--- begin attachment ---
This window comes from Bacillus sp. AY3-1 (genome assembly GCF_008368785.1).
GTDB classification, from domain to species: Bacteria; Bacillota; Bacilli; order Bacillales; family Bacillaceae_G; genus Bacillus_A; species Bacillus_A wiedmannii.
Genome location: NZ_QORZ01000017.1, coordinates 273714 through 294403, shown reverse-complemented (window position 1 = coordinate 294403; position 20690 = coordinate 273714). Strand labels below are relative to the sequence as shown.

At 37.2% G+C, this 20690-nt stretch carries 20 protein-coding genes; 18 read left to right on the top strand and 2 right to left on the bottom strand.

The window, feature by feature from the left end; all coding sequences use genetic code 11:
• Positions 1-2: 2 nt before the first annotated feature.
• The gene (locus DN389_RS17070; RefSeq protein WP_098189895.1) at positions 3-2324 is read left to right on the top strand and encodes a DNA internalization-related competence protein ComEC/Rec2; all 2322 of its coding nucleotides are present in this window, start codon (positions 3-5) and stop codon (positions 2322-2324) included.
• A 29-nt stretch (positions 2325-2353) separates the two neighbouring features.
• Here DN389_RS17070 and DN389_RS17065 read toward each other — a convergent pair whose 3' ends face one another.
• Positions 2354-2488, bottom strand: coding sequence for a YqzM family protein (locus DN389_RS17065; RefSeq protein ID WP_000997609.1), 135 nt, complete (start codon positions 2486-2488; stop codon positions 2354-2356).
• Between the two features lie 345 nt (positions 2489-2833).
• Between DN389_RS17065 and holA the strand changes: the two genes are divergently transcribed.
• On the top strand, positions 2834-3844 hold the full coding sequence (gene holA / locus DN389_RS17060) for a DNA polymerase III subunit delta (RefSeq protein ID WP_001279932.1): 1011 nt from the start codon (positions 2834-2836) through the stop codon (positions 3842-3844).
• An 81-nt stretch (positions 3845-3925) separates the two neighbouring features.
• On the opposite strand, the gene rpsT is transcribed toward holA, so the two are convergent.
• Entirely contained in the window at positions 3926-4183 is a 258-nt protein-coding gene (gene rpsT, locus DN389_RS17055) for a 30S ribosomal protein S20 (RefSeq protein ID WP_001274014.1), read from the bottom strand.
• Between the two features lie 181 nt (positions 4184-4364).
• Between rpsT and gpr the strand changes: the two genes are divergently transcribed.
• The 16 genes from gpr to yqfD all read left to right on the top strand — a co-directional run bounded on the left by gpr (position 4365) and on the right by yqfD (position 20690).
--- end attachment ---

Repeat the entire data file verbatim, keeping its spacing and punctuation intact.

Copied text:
This window comes from Bacillus sp. AY3-1 (genome assembly GCF_008368785.1).
GTDB classification, from domain to species: Bacteria; Bacillota; Bacilli; order Bacillales; family Bacillaceae_G; genus Bacillus_A; species Bacillus_A wiedmannii.
Genome location: NZ_QORZ01000017.1, coordinates 273714 through 294403, shown reverse-complemented (window position 1 = coordinate 294403; position 20690 = coordinate 273714). Strand labels below are relative to the sequence as shown.

At 37.2% G+C, this 20690-nt stretch carries 20 protein-coding genes; 18 read left to right on the top strand and 2 right to left on the bottom strand.

The window, feature by feature from the left end; all coding sequences use genetic code 11:
• Positions 1-2: 2 nt before the first annotated feature.
• The gene (locus DN389_RS17070; RefSeq protein WP_098189895.1) at positions 3-2324 is read left to right on the top strand and encodes a DNA internalization-related competence protein ComEC/Rec2; all 2322 of its coding nucleotides are present in this window, start codon (positions 3-5) and stop codon (positions 2322-2324) included.
• A 29-nt stretch (positions 2325-2353) separates the two neighbouring features.
• Here DN389_RS17070 and DN389_RS17065 read toward each other — a convergent pair whose 3' ends face one another.
• Positions 2354-2488, bottom strand: coding sequence for a YqzM family protein (locus DN389_RS17065; RefSeq protein ID WP_000997609.1), 135 nt, complete (start codon positions 2486-2488; stop codon positions 2354-2356).
• Between the two features lie 345 nt (positions 2489-2833).
• Between DN389_RS17065 and holA the strand changes: the two genes are divergently transcribed.
• On the top strand, positions 2834-3844 hold the full coding sequence (gene holA / locus DN389_RS17060) for a DNA polymerase III subunit delta (RefSeq protein ID WP_001279932.1): 1011 nt from the start codon (positions 2834-2836) through the stop codon (positions 3842-3844).
• An 81-nt stretch (positions 3845-3925) separates the two neighbouring features.
• On the opposite strand, the gene rpsT is transcribed toward holA, so the two are convergent.
• Entirely contained in the window at positions 3926-4183 is a 258-nt protein-coding gene (gene rpsT, locus DN389_RS17055) for a 30S ribosomal protein S20 (RefSeq protein ID WP_001274014.1), read from the bottom strand.
• Between the two features lie 181 nt (positions 4184-4364).
• Between rpsT and gpr the strand changes: the two genes are divergently transcribed.
• The 16 genes from gpr to yqfD all read left to right on the top strand — a co-directional run bounded on the left by gpr (position 4365) and on the right by yqfD (position 20690).